To embrace our exploration of Autumn, we gave clay to the children so they could manipulate the material to represent a Fall leaf. Since clay is flexible and moist it allowed the children to learn the clay’s physical properties with their senses such as touch and sight. As the children manipulated the clay they were enhancing their dexterity and refining their motor skills by pushing and pressing the clay with their hands. This experience also gave the teachers clues on the children’s cognitive structures based on how the children manipulated and combined materials.
For two days we let the clay dry. Because of this, the clay objects the children created were no longer flexible and moist. Instead the clay was dry, hard, and rugged. In their latest project the children used their hands to paint their creation with the fall colors of red, brown, and orange to represent fall leaves. This type of sensory play improves learning because it taps into the children’s senses. Using senses is not only one of the most familiar ways of learning new concepts but it is the first step in strengthening neural pathways.
In this project, each child utilized their hands to mix the fall colors on top of a sheet of paper and others without paper in their work area. The children used their hands primarily to hold their creations and feel its texture. Regardless of having paper or not, the children understood their environment by either using the entire space in their [play] area to mix colors or only using a certain portion of their area to paint. This observation communicated to the teachers that they understood the concept of quantities. Some children used more red paint, others used more yellow paint, others used more of the orange paint, and others used more of the brown paint. This let the teachers know that the children could demonstrate their sense of personal space as well as their preference to color and their ability to adapt to their environment.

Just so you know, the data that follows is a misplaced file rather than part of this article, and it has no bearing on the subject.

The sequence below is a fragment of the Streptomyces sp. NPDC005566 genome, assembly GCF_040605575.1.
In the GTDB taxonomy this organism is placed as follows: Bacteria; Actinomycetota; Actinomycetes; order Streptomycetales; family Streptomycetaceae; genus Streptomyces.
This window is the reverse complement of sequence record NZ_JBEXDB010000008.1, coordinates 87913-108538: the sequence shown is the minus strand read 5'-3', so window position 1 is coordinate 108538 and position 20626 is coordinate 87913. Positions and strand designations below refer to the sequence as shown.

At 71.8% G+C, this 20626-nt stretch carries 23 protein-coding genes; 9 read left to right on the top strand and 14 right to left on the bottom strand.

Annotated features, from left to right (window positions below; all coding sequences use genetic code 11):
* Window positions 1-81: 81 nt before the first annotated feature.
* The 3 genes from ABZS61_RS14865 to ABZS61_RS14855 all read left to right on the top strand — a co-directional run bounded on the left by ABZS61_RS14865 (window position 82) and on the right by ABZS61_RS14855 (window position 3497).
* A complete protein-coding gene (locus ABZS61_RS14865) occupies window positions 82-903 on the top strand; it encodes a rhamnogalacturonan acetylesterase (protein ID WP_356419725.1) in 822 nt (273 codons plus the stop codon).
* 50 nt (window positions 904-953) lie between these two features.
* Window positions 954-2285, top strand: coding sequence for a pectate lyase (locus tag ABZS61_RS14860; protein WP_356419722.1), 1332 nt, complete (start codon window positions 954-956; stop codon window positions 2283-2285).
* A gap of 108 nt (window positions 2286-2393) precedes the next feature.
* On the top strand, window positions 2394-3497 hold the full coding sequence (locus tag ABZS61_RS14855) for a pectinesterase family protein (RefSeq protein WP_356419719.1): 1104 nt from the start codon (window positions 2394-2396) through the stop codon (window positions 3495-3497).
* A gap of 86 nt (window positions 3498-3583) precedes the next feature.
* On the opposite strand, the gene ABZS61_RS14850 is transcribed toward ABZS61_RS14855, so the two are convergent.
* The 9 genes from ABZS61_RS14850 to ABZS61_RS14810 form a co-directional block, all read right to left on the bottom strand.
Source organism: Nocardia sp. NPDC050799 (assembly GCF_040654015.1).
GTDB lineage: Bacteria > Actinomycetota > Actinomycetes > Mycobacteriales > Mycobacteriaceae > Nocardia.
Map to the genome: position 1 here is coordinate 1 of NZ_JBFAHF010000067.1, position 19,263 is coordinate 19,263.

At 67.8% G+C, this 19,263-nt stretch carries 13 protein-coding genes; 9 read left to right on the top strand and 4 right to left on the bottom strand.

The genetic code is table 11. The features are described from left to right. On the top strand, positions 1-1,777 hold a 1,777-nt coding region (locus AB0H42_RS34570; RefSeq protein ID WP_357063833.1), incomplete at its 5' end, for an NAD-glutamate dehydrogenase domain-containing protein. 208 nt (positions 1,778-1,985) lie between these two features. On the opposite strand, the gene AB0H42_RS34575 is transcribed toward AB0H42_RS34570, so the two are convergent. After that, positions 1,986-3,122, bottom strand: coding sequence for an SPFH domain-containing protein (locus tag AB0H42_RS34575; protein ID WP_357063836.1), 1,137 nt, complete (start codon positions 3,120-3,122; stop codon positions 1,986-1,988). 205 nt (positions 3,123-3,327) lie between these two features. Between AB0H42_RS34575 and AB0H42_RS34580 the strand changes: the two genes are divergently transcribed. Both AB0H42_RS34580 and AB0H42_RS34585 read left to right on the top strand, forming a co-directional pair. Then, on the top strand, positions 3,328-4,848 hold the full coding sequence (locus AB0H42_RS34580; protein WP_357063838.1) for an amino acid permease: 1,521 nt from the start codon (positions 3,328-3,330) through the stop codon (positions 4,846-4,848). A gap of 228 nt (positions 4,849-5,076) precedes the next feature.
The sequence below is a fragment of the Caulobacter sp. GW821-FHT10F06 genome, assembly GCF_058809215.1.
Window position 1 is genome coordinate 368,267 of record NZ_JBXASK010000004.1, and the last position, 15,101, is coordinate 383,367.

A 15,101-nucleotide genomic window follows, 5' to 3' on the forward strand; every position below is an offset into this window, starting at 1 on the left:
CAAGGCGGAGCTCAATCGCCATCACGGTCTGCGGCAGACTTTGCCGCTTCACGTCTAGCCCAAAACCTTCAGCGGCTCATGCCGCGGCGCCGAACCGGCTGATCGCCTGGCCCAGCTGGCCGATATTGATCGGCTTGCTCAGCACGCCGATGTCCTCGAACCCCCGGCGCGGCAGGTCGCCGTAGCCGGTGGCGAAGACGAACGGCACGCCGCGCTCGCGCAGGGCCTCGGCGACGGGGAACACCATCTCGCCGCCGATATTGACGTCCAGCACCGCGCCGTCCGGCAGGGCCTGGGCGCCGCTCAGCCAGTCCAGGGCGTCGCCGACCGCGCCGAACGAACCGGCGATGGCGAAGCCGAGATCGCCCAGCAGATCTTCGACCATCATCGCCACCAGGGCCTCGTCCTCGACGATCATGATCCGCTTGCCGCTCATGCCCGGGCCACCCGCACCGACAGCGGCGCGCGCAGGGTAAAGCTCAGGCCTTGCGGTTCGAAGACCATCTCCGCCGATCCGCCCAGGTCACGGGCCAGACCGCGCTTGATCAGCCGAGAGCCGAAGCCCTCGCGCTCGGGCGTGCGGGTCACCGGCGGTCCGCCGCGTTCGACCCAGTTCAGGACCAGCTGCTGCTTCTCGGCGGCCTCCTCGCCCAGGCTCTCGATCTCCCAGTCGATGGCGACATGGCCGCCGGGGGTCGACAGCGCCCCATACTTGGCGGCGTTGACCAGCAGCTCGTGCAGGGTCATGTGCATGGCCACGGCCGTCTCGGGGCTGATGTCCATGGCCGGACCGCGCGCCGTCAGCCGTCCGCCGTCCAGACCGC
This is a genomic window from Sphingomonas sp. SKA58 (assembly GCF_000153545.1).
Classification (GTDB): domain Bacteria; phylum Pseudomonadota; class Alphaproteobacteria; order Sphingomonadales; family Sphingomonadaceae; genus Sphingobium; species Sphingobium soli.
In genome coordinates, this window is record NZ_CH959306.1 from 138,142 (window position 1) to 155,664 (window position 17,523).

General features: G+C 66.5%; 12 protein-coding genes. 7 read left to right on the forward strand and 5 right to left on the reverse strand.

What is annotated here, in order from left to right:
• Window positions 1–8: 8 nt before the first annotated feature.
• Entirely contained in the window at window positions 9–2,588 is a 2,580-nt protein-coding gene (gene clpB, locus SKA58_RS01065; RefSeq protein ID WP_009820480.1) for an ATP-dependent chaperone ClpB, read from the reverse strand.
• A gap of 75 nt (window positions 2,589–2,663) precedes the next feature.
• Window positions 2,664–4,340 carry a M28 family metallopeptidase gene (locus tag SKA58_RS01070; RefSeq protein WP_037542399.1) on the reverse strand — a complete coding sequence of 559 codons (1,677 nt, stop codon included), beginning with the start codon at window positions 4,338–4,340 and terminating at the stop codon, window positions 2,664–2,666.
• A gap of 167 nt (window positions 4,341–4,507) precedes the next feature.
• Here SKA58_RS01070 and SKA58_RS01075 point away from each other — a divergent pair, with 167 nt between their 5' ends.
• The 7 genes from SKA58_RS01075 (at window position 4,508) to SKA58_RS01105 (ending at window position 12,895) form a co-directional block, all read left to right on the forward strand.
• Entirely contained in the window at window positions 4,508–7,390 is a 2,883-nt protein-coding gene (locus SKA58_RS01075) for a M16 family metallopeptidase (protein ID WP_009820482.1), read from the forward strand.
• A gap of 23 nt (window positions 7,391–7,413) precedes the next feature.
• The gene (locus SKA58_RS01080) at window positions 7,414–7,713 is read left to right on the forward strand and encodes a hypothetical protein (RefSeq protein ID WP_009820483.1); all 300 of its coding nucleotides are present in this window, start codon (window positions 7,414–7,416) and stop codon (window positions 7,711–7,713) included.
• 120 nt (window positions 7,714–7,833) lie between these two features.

When the children are older they can apply this information to other concepts such as learning different properties of matter and color theory. With this foundation our children will be able to ask more complex questions based on previous hands-on educational experiences such as this project in working with clay, paint and color.
According to Angie Dorrell, former commissioner of the National Association for the Education of Young Children, “Sensory experiences offer open-ended opportunities where the process is more important than the product; how children use materials is much more important than what they make with them.” Early infancy is a distinct developmental phase in which children show an extraordinary curiosity about the world. At Little Wonders Learning Center and the School of Wonders we emphasize the importance of the learning process over the final product. This allows our children to have a higher level of understanding by revisiting subjects of interest multiple times through different mediums and gaining valuable perspectives along the way!